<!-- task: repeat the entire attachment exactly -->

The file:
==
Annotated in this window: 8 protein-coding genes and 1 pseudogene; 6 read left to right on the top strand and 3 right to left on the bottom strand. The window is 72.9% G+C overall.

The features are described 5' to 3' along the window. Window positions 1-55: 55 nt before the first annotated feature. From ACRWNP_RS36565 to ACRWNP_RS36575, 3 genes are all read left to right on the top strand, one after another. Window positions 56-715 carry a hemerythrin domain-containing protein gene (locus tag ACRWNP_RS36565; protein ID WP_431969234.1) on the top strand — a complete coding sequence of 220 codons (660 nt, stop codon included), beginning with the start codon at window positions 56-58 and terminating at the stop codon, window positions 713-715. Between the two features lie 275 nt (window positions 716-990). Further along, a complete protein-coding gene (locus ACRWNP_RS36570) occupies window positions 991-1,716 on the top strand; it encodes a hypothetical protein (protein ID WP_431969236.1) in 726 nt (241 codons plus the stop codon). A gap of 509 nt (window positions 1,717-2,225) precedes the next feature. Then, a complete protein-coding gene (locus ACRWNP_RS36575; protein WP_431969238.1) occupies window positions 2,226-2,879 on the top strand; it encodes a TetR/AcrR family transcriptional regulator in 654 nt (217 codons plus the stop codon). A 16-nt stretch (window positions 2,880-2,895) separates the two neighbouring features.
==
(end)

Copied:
Annotated in this window: 8 protein-coding genes and 1 pseudogene; 6 read left to right on the top strand and 3 right to left on the bottom strand. The window is 72.9% G+C overall.

The features are described 5' to 3' along the window. Window positions 1-55: 55 nt before the first annotated feature. From ACRWNP_RS36565 to ACRWNP_RS36575, 3 genes are all read left to right on the top strand, one after another. Window positions 56-715 carry a hemerythrin domain-containing protein gene (locus tag ACRWNP_RS36565; protein ID WP_431969234.1) on the top strand — a complete coding sequence of 220 codons (660 nt, stop codon included), beginning with the start codon at window positions 56-58 and terminating at the stop codon, window positions 713-715. Between the two features lie 275 nt (window positions 716-990). Further along, a complete protein-coding gene (locus ACRWNP_RS36570) occupies window positions 991-1,716 on the top strand; it encodes a hypothetical protein (protein ID WP_431969236.1) in 726 nt (241 codons plus the stop codon). A gap of 509 nt (window positions 1,717-2,225) precedes the next feature. Then, a complete protein-coding gene (locus ACRWNP_RS36575; protein WP_431969238.1) occupies window positions 2,226-2,879 on the top strand; it encodes a TetR/AcrR family transcriptional regulator in 654 nt (217 codons plus the stop codon). A 16-nt stretch (window positions 2,880-2,895) separates the two neighbouring features.